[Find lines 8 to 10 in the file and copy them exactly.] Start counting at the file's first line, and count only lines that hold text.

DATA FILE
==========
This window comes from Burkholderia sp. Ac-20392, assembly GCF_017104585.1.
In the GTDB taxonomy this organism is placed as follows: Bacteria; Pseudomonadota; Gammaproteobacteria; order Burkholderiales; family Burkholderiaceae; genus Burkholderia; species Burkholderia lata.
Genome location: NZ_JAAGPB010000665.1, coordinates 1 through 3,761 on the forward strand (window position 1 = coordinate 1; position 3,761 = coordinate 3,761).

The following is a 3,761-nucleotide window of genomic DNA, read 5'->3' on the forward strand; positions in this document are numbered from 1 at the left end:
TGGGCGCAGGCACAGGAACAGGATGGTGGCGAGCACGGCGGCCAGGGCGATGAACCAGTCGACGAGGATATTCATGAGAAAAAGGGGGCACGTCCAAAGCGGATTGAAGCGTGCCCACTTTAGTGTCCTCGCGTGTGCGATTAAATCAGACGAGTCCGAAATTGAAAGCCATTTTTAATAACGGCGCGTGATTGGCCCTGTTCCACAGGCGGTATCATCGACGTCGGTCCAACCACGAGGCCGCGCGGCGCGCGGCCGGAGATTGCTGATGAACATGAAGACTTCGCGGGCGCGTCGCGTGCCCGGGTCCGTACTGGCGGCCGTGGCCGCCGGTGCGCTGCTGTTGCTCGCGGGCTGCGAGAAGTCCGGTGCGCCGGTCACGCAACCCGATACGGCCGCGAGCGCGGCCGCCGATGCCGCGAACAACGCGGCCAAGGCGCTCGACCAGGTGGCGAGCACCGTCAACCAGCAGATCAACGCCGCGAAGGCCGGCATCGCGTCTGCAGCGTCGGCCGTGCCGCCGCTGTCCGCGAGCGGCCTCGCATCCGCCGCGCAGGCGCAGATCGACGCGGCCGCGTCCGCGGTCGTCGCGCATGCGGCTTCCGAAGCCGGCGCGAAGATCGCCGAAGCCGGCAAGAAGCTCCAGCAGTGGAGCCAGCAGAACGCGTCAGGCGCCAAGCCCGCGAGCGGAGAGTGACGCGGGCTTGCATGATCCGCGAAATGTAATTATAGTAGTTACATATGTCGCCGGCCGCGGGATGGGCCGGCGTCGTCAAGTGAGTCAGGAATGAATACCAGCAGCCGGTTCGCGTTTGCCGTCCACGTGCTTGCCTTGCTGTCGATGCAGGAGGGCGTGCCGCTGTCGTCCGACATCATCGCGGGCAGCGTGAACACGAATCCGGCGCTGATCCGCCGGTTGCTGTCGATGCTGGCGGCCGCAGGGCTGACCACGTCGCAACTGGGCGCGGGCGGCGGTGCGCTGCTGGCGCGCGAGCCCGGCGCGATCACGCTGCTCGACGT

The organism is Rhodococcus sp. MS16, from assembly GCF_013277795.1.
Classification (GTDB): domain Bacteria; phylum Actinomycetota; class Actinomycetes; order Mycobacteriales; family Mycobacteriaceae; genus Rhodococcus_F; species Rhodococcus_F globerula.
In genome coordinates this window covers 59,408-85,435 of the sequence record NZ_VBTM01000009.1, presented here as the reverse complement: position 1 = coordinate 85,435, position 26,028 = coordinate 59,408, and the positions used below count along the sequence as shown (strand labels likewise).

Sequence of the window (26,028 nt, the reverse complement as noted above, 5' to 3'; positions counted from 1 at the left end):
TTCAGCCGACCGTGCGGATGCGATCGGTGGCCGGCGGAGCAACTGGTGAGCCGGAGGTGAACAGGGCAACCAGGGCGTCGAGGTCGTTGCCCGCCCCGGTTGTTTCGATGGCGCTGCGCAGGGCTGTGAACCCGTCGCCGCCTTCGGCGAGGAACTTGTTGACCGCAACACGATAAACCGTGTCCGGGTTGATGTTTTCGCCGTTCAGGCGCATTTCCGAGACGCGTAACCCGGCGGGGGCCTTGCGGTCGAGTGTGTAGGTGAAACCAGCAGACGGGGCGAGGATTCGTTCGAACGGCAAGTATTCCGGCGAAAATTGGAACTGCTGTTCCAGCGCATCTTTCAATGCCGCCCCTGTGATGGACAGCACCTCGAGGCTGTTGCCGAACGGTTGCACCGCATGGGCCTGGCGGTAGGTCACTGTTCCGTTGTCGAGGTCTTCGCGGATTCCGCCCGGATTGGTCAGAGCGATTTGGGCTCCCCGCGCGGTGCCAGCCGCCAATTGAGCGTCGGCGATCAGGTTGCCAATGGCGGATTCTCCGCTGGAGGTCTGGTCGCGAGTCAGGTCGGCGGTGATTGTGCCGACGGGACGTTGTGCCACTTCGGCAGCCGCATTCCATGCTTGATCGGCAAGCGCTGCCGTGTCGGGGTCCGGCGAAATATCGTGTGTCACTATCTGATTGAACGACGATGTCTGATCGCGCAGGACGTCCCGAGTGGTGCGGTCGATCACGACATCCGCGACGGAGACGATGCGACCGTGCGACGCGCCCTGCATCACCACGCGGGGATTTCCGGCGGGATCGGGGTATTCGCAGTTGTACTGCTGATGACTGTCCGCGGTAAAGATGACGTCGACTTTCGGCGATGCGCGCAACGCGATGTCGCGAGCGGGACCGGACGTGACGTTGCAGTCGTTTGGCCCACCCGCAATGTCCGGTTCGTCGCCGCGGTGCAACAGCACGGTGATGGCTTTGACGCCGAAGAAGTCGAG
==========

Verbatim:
In genome coordinates this window covers 59,408-85,435 of the sequence record NZ_VBTM01000009.1, presented here as the reverse complement: position 1 = coordinate 85,435, position 26,028 = coordinate 59,408, and the positions used below count along the sequence as shown (strand labels likewise).

Sequence of the window (26,028 nt, the reverse complement as noted above, 5' to 3'; positions counted from 1 at the left end):
TTCAGCCGACCGTGCGGATGCGATCGGTGGCCGGCGGAGCAACTGGTGAGCCGGAGGTGAACAGGGCAACCAGGGCGTCGAGGTCGTTGCCCGCCCCGGTTGTTTCGATGGCGCTGCGCAGGGCTGTGAACCCGTCGCCGCCTTCGGCGAGGAACTTGTTGACCGCAACACGATAAACCGTGTCCGGGTTGATGTTTTCGCCGTTCAGGCGCATTTCCGAGACGCGTAACCCGGCGGGGGCCTTGCGGTCGAGTGTGTAGGTGAAACCAGCAGACGGGGCGAGGATTCGTTCGAACGGCAAGTATTCCGGCGAAAATTGGAACTGCTGTTCCAGCGCATCTTTCAATGCCGCCCCTGTGATGGACAGCACCTCGAGGCTGTTGCCGAACGGTTGCACCGCATGGGCCTGGCGGTAGGTCACTGTTCCGTTGTCGAGGTCTTCGCGGATTCCGCCCGGATTGGTCAGAGCGATTTGGGCTCCCCGCGCGGTGCCAGCCGCCAATTGAGCGTCGGCGATCAGGTTGCCAATGGCGGATTCTCCGCTGGAGGTCTGGTCGCGAGTCAGGTCGGCGGTGATTGTGCCGACGGGACGTTGTGCCACTTCGGCAGCCGCATTCCATGCTTGATCGGCAAGCGCTGCCGTGTCGGGGTCCGGCGAAATATCGTGTGTCACTATCTGATTGAACGACGATGTCTGATCGCGCAGGACGTCCCGAGTGGTGCGGTCGATCACGACATCCGCGACGGAGACGATGCGACCGTGCGACGCGCCCTGCATCACCACGCGGGGATTTCCGGCGGGATCGGGGTATTCGCAGTTGTACTGCTGATGACTGTCCGCGGTAAAGATGACGTCGACTTTCGGCGATGCGCGCAACGCGATGTCGCGAGCGGGACCGGACGTGACGTTGCAGTCGTTTGGCCCACCCGCAATGTCCGGTTCGTCGCCGCGGTGCAACAGCACGGTGATGGCTTTGACGCCGAAGAAGTCGAG